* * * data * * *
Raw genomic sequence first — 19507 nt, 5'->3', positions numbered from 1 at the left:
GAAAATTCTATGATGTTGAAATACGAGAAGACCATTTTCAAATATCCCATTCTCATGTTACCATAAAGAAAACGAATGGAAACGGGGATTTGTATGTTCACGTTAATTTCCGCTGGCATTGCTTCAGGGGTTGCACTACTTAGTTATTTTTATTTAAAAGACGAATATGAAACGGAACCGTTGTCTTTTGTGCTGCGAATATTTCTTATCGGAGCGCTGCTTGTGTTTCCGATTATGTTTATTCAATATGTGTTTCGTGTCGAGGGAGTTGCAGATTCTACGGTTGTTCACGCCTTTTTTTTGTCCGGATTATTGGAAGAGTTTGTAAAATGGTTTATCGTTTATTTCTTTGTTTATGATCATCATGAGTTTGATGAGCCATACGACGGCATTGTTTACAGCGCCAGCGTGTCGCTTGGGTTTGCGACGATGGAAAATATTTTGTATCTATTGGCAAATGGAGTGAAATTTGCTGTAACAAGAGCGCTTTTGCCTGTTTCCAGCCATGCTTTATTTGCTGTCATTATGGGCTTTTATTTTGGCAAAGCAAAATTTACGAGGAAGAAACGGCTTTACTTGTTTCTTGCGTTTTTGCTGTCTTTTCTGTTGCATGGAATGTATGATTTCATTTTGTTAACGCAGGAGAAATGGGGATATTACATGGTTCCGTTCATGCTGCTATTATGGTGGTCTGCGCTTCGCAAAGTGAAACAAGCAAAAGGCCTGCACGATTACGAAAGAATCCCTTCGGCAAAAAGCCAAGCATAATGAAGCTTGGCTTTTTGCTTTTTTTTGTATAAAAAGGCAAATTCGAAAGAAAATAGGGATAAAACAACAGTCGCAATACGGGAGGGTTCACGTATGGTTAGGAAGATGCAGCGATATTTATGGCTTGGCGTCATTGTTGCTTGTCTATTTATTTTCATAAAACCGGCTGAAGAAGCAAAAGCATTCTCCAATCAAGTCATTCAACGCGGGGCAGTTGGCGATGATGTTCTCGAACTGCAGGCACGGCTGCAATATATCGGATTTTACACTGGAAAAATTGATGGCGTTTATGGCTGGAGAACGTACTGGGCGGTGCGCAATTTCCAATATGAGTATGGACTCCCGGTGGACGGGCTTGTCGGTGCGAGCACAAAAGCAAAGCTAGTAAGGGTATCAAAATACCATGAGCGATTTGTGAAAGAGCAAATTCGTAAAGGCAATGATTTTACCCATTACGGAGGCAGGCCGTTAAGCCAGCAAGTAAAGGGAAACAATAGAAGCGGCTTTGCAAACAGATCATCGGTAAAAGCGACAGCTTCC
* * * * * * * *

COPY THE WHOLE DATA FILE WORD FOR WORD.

Raw genomic sequence first — 19507 nt, 5'->3', positions numbered from 1 at the left:
GAAAATTCTATGATGTTGAAATACGAGAAGACCATTTTCAAATATCCCATTCTCATGTTACCATAAAGAAAACGAATGGAAACGGGGATTTGTATGTTCACGTTAATTTCCGCTGGCATTGCTTCAGGGGTTGCACTACTTAGTTATTTTTATTTAAAAGACGAATATGAAACGGAACCGTTGTCTTTTGTGCTGCGAATATTTCTTATCGGAGCGCTGCTTGTGTTTCCGATTATGTTTATTCAATATGTGTTTCGTGTCGAGGGAGTTGCAGATTCTACGGTTGTTCACGCCTTTTTTTTGTCCGGATTATTGGAAGAGTTTGTAAAATGGTTTATCGTTTATTTCTTTGTTTATGATCATCATGAGTTTGATGAGCCATACGACGGCATTGTTTACAGCGCCAGCGTGTCGCTTGGGTTTGCGACGATGGAAAATATTTTGTATCTATTGGCAAATGGAGTGAAATTTGCTGTAACAAGAGCGCTTTTGCCTGTTTCCAGCCATGCTTTATTTGCTGTCATTATGGGCTTTTATTTTGGCAAAGCAAAATTTACGAGGAAGAAACGGCTTTACTTGTTTCTTGCGTTTTTGCTGTCTTTTCTGTTGCATGGAATGTATGATTTCATTTTGTTAACGCAGGAGAAATGGGGATATTACATGGTTCCGTTCATGCTGCTATTATGGTGGTCTGCGCTTCGCAAAGTGAAACAAGCAAAAGGCCTGCACGATTACGAAAGAATCCCTTCGGCAAAAAGCCAAGCATAATGAAGCTTGGCTTTTTGCTTTTTTTTGTATAAAAAGGCAAATTCGAAAGAAAATAGGGATAAAACAACAGTCGCAATACGGGAGGGTTCACGTATGGTTAGGAAGATGCAGCGATATTTATGGCTTGGCGTCATTGTTGCTTGTCTATTTATTTTCATAAAACCGGCTGAAGAAGCAAAAGCATTCTCCAATCAAGTCATTCAACGCGGGGCAGTTGGCGATGATGTTCTCGAACTGCAGGCACGGCTGCAATATATCGGATTTTACACTGGAAAAATTGATGGCGTTTATGGCTGGAGAACGTACTGGGCGGTGCGCAATTTCCAATATGAGTATGGACTCCCGGTGGACGGGCTTGTCGGTGCGAGCACAAAAGCAAAGCTAGTAAGGGTATCAAAATACCATGAGCGATTTGTGAAAGAGCAAATTCGTAAAGGCAATGATTTTACCCATTACGGAGGCAGGCCGTTAAGCCAGCAAGTAAAGGGAAACAATAGAAGCGGCTTTGCAAACAGATCATCGGTAAAAGCGACAGCTTCC